Choices: The Last Breath of Our Stories

This Month we explore CHOICES:

I admit it. I look at the obits.

At first I was looking for interesting names for characters in my stories. Of course, the headliner in the paper lists formal monikers like: Willoughby or Fitzhugh, but when I mined the copy, I discovered golden nicknames like; Bezy or Jop. Those two names sound like a couple who fight about how to hang toilet paper, and give their cell phones to the needy.

Then I got hooked by the stories of people’s lives. It made me wonder:

  • Did that degree from Princeton make a difference in the job they had by life’s end?
  • How could a woman survive 3 husbands?
  • Her pet was cremated with her?

If there’s a photo, I try to see the untold story in the lines and smiles of their faces. Written by family members, obits often unwittingly contain clues like: All her children, except Bill and his wife, were there as Mimi took her last breath.

Boy Bill, are you and the missus in trouble.

The obits remind me of choices. We fret about whether to go to college. What job to take. Who to marry—or not. How many—if any—kids to have. Travel? Learn a language?

All ponderous choices, and the end result is the same. One day we’ll find ourselves in the obits. To make decisions I used to apply the adage: Will it matter in 5 years. Now, I ask myself: How will it look in the obits? Usually the choice isn’t even important enough to be mentioned in a 300 word life summary—which kind of puts it into perspective, doesn’t it?

So go ahead—make choices like sharing your final resting place with your deceased pet, but if you’re Bill and Mrs. Bill, don’t expect the rest of the family to choose come to your funeral.

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About Barb

I escaped from a hardscrabble farm in Oklahoma. I'm not sure why people think I have an accent. I miss the sunshine, but not the fried foods.
This entry was posted in A Laugh, Choices, Life, Smiles and tagged , , . Bookmark the permalink.

6 Responses to Choices: The Last Breath of Our Stories

  1. Pingback: Do Choices Create Hope? « Before Morning Breaks

  2. Barb says:

    Roxie, great point. As a matter of fact, it was so great, I’m going to experiment with it next week.

    Les, you’re making a lot of choices right now, as you go through unemployment. I’m going with Roxie’s attitude. The things you do right now may seem small, but they matter to someone. I’m rootin’ for you.

    Sharon, buying yarn is a matter of choice, yes? So whatever you have in your stash is pleasing to you, so how could it be wrong. Maybe when you’re 110, you’ll choose to stop buying it.

    Lisa, you have the choice to write your obit right now. That way your hubby won’t have to do it. Use lots of adjectives.

    Like

  3. Lisa Nowak says:

    I’m hoping someone from Chrysalis will write my obit. If it’s up to my husband, he’ll probably put it off until I’ve been dead for three years. 😉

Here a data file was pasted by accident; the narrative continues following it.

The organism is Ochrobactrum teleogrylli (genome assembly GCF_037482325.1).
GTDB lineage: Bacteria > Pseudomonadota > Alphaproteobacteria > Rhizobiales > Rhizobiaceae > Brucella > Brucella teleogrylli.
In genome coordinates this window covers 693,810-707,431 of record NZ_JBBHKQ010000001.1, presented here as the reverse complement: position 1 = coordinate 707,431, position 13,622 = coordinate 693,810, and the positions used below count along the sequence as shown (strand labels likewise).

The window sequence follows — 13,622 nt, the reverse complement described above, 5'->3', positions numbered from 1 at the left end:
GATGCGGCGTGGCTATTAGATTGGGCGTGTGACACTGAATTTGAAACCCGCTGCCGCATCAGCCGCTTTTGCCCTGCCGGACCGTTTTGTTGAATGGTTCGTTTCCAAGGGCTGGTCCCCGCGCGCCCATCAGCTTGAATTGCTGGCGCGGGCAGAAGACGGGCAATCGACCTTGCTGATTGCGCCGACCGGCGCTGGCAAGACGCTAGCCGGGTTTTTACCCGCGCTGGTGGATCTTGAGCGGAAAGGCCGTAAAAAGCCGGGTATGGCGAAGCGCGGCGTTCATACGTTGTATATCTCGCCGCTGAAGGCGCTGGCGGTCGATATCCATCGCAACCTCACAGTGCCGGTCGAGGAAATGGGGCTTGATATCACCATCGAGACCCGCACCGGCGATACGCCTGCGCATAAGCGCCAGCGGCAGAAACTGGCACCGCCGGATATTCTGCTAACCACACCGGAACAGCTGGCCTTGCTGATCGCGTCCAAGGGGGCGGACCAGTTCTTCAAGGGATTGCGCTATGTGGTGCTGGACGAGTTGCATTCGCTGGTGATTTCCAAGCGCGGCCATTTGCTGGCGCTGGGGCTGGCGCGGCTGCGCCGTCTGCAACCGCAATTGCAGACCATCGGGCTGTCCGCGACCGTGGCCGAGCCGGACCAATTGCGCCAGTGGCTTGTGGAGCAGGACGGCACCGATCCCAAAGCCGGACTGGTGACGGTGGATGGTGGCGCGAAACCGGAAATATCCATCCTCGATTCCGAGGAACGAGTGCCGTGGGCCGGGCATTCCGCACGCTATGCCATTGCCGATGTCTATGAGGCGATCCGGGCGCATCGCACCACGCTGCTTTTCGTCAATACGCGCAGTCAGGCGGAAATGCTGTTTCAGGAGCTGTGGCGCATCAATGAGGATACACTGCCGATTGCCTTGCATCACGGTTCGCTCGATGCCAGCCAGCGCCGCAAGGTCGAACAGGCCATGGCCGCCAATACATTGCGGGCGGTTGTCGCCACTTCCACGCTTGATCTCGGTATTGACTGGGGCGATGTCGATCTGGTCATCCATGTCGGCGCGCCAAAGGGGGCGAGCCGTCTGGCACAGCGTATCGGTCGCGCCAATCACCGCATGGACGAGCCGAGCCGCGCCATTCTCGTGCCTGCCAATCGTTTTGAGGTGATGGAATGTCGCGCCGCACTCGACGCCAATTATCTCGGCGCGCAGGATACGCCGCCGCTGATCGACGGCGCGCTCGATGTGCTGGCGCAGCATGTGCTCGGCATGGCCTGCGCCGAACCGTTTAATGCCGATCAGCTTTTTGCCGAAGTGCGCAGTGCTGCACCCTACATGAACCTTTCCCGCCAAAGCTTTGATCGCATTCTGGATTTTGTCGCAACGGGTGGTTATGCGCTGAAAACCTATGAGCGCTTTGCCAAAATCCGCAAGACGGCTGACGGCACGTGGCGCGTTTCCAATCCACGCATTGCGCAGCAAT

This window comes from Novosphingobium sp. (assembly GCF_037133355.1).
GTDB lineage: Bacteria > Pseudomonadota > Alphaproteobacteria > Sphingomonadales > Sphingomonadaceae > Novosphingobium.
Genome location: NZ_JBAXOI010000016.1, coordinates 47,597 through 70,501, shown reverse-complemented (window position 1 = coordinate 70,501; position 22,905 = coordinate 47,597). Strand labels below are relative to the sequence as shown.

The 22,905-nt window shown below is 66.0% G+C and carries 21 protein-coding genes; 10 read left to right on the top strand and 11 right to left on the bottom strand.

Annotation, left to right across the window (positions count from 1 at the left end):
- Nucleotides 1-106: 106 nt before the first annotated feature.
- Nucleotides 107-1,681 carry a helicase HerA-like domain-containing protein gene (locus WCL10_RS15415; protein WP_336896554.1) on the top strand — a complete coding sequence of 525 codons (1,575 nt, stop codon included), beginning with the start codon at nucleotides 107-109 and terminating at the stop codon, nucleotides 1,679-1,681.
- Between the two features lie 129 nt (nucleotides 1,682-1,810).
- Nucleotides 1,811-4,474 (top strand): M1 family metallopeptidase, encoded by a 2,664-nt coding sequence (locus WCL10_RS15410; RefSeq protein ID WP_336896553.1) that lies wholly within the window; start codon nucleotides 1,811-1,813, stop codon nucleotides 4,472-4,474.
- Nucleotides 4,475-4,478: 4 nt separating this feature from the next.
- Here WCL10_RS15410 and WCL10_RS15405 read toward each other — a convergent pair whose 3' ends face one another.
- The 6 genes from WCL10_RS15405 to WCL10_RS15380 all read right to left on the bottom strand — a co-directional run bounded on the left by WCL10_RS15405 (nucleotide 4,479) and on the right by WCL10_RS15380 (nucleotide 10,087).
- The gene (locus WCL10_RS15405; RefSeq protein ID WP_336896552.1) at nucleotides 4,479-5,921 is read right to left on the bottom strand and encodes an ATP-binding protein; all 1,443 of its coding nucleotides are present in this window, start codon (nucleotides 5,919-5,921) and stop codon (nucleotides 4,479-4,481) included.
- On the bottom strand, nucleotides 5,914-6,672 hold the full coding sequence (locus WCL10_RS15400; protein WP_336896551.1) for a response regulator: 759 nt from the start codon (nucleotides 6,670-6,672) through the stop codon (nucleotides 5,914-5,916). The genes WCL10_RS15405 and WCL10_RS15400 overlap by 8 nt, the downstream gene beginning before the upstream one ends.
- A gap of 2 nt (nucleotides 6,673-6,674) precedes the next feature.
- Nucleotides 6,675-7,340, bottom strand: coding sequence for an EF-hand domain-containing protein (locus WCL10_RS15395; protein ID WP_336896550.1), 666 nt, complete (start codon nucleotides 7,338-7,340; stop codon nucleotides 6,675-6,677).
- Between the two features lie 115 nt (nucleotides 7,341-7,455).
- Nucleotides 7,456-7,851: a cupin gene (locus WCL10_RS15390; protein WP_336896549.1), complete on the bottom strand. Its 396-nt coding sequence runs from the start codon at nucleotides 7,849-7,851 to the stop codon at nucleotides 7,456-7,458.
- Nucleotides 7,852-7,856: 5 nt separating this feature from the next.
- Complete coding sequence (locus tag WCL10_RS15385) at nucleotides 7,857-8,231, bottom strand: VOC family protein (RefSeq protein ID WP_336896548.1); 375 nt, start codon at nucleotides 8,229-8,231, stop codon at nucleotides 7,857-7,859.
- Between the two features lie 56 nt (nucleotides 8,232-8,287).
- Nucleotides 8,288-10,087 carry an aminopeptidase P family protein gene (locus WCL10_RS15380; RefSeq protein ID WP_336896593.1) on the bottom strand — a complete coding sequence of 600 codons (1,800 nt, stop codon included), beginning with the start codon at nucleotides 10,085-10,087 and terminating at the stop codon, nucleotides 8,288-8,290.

Like

  4. digipicsphotography says:

    I’m hoping my obit’s a long way off. I have way too much yarn for that anytime soon. So maybe when I’m 110+?!?!

    Like

  5. Les O'Riley says:

    Greetings, Barb ~

    This is Les from OkieLand checking in. Well, the job I was really hoping for, that I went on two interviews for, (Business Analyst for the Oklahoma Small Business Development Center) went to someone else. Rats! But I’ll keep pluggin’. I just turned a resume into SOSU for an Academic Advisor position. I’m qualified for these jobs I’m applying for, but I think I’m falling victim to the between-50-and-55-don’t-hire scenario.

    But as long as you’re reading my posts, and not my obit, there’s still hope! I’m back to working out at the Choctaw Wellness Center on the elliptical trainer, and I just took a nice, though chilly, 45 minute nose-dripping walk through the neighborhood. I survived the area’s roaming dogs and lived to tell about it.

    Being unemployed does have it’s perks, (though I’m WAY sick of not having a job!) I got to spend 3 weeks with my daughter when she came home to visit from Cali. That was wonderful! 3 weeks! That’s a first since she moved out there at 18. Now she’s 30. My how time flies.

    Keep me in your prayers for a job. I’m either going to find one, or you’ll be reading that short you-know-what notice in the newspaper. But until one or the other, I’m not giving up.

    What’s new with you and your hubby? Drop me a private E and let me know. Any exciting news?

    Take care, your friend in Oklahoma ~ Les

    I’ll catch up on your posts soon.

    Les O’Riley

    Like

  6. Roxie says:

    And yet the tiniest choices, repeated often, make a difference in the whole life. If we consistently choose “Damn, it’s a nuisance, but she needs a ride and I live closest to her.” we become the sort of person who has fourhundred people at the funeral and a half-page spread in the Oregonian. If we consistently choose “I’m busy and she needs to figure her own way to get around.” we become a person who has a two inch column and immediate friends and family, (and Bill and the Mrs. won’t be there.)

    You choose exercise, and you are fit and trim. I choose sloth and I am fat and flabby. You can WRITE my obit!

    Like

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